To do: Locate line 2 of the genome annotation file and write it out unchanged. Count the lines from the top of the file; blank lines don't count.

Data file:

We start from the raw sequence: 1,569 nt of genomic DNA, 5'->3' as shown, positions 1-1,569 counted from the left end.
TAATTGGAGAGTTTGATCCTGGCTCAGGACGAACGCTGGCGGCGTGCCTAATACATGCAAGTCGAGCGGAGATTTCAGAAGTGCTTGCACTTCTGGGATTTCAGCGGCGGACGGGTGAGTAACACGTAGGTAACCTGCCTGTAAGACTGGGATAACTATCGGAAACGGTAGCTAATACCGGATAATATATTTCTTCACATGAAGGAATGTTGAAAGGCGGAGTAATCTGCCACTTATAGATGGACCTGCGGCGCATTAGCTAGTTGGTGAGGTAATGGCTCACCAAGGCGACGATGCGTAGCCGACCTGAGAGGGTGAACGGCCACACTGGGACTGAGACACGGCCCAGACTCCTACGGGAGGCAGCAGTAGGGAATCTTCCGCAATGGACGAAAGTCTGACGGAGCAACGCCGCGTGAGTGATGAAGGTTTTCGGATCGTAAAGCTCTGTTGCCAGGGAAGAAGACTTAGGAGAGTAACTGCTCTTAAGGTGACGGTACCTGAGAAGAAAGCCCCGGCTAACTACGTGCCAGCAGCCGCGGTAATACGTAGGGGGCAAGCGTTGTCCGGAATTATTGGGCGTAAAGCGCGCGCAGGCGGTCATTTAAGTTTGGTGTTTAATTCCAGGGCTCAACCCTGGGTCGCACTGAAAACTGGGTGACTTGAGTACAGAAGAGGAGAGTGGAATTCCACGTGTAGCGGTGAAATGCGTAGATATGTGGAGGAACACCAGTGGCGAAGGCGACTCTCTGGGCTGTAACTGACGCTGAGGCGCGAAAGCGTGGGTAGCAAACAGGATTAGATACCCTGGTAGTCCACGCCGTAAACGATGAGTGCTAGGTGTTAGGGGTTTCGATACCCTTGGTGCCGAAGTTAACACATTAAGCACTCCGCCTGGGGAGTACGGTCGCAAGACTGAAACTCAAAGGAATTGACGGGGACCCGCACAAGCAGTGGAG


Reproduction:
TAATTGGAGAGTTTGATCCTGGCTCAGGACGAACGCTGGCGGCGTGCCTAATACATGCAAGTCGAGCGGAGATTTCAGAAGTGCTTGCACTTCTGGGATTTCAGCGGCGGACGGGTGAGTAACACGTAGGTAACCTGCCTGTAAGACTGGGATAACTATCGGAAACGGTAGCTAATACCGGATAATATATTTCTTCACATGAAGGAATGTTGAAAGGCGGAGTAATCTGCCACTTATAGATGGACCTGCGGCGCATTAGCTAGTTGGTGAGGTAATGGCTCACCAAGGCGACGATGCGTAGCCGACCTGAGAGGGTGAACGGCCACACTGGGACTGAGACACGGCCCAGACTCCTACGGGAGGCAGCAGTAGGGAATCTTCCGCAATGGACGAAAGTCTGACGGAGCAACGCCGCGTGAGTGATGAAGGTTTTCGGATCGTAAAGCTCTGTTGCCAGGGAAGAAGACTTAGGAGAGTAACTGCTCTTAAGGTGACGGTACCTGAGAAGAAAGCCCCGGCTAACTACGTGCCAGCAGCCGCGGTAATACGTAGGGGGCAAGCGTTGTCCGGAATTATTGGGCGTAAAGCGCGCGCAGGCGGTCATTTAAGTTTGGTGTTTAATTCCAGGGCTCAACCCTGGGTCGCACTGAAAACTGGGTGACTTGAGTACAGAAGAGGAGAGTGGAATTCCACGTGTAGCGGTGAAATGCGTAGATATGTGGAGGAACACCAGTGGCGAAGGCGACTCTCTGGGCTGTAACTGACGCTGAGGCGCGAAAGCGTGGGTAGCAAACAGGATTAGATACCCTGGTAGTCCACGCCGTAAACGATGAGTGCTAGGTGTTAGGGGTTTCGATACCCTTGGTGCCGAAGTTAACACATTAAGCACTCCGCCTGGGGAGTACGGTCGCAAGACTGAAACTCAAAGGAATTGACGGGGACCCGCACAAGCAGTGGAG